The first of these processes is an endothermic process. It requires energy (lattice energy) to remove ions from the crystal structure. Breaking of bonds is always endothermic.

The hydrolysing process is exothermic. Bonds are formed between the ions and the water.

Thus there is an activation energy associated with the process of dissolving. But more significantly the overall process will be either exothermic or endothermic depending on the magnitude of the two energies involved.

To a first approximation, a substance will be soluble if the energy released by hydrolysis exceeds the energy required to break the lattice. And a substance will be insoluble if the energy required to remove ions from the lattice exceeds the amount released by hydrolysis.


Now this all implies that a salt will only dissolve if the process is exothermic. Not actually true. There are plenty of salts that will lower the temperature of water when they are dissolved. So, what gives? There is a third factor to consider.

Chemical processes (and other processes) may be driven by either of two forces. The first of these is the energy given off. The second is an increase in entropy. If we define entropy as a measure of disorder (not the best definition, but it will do here) then it is easy to see that a crystal is highly ordered and that mobile ions in solution are very disordered. This means that there is an increase in entropy when a salt is dissolved. This entropy increase may be enough to cause a substance to dissolve even when otherwise energetically unfavourable.

So. An ionic substance will be soluble if the combined effect of entropy increase and hydrolysis is sufficient to match the energy required to remove ions from the crystal lattice. Similarly, a solution will crystallise if the energy released when ions join the lattice is sufficient to beat the combined effects of breaking the bonds with water and also decreasing the local entropy.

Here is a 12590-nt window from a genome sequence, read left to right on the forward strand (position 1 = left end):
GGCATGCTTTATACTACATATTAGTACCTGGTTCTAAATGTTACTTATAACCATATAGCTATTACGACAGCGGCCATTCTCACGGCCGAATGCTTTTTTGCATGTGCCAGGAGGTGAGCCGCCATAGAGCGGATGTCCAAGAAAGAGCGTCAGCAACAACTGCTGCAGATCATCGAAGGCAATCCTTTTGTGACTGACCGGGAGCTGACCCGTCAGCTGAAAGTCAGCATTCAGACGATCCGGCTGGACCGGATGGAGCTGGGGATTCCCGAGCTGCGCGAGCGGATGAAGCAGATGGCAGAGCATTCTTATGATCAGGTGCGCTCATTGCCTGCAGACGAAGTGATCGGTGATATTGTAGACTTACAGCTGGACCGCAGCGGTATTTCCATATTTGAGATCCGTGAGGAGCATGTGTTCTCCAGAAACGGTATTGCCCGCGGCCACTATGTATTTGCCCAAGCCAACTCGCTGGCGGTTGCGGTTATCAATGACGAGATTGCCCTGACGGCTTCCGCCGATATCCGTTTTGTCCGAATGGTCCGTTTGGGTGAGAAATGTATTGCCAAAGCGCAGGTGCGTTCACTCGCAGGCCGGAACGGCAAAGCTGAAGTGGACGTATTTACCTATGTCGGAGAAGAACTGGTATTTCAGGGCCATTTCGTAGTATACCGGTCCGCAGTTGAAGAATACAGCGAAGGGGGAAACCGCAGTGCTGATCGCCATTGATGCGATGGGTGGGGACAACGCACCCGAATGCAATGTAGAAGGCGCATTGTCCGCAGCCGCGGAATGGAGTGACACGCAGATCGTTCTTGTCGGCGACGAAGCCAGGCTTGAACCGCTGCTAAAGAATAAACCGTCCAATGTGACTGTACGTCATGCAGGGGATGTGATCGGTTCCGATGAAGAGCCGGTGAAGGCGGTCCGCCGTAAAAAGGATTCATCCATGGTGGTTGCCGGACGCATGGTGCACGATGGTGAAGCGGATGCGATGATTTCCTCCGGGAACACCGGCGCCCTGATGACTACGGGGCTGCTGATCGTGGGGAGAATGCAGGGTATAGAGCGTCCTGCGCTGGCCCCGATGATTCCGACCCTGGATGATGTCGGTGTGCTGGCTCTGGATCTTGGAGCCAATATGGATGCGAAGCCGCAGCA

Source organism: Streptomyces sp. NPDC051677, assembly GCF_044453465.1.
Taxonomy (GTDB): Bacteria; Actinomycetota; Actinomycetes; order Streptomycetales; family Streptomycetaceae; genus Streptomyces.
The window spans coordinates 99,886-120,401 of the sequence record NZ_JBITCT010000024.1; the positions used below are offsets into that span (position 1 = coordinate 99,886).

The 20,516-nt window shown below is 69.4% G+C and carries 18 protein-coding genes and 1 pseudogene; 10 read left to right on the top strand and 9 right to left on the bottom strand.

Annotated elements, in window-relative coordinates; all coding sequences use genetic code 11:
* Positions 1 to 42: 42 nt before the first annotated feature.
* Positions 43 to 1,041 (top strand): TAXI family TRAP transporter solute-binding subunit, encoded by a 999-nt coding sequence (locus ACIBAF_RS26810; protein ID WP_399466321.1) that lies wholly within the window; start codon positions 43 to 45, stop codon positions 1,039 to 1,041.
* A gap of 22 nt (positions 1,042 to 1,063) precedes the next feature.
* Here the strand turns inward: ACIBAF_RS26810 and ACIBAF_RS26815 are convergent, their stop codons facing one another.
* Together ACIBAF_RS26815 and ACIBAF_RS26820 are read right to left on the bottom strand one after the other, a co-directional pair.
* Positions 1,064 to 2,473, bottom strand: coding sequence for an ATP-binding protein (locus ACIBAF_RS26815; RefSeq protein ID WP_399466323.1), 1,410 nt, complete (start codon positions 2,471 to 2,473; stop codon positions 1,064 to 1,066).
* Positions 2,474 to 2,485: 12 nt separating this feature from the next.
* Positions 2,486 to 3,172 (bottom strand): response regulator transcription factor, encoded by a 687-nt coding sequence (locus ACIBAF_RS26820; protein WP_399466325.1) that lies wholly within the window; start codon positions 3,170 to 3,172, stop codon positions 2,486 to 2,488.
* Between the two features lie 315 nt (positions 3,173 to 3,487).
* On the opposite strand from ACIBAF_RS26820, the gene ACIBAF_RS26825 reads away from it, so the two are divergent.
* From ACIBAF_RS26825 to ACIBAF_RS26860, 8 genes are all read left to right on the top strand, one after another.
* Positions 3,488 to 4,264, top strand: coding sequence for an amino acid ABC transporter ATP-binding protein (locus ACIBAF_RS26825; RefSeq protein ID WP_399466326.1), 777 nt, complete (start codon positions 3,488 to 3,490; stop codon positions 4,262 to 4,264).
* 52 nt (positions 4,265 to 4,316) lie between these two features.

Now, all salts are soluble to a certain extent -- even if the amount is miniscule. Random quantum effects dictate that there will be at least some ions that have sufficient energy to break out of the lattice and join the solution. But for a poorly soluble salt, this is energetically unfavourable and in short time these ions will fall out of solution and join the crystal again.

For a highly soluble salt a different situation arises: As you rightly point out with your mention of solvation shell, the hydrolysis process involves more than just a few water molecules. I recall reading more than a year ago that a single ion may have an affect on more than a million water molecules. (I don't have the link immediately at hand.) But if you consider that it is a charged particle and that its electric field acts over a distance, this indeed makes sense. So, as the concentration becomes higher, there are fewer water molecules available to interact with the newly released ion. Therefore the energy released by hydrolysis is lower. At a certain point of concentration this lowered energy of hydrolysis is sufficient to tip the equilibrium the other way -- it is more favourable to crystallise than it is to hydrolyse ions that leave the crystal. Thus you have a saturated solution. On the macro scale, no more will dissolve.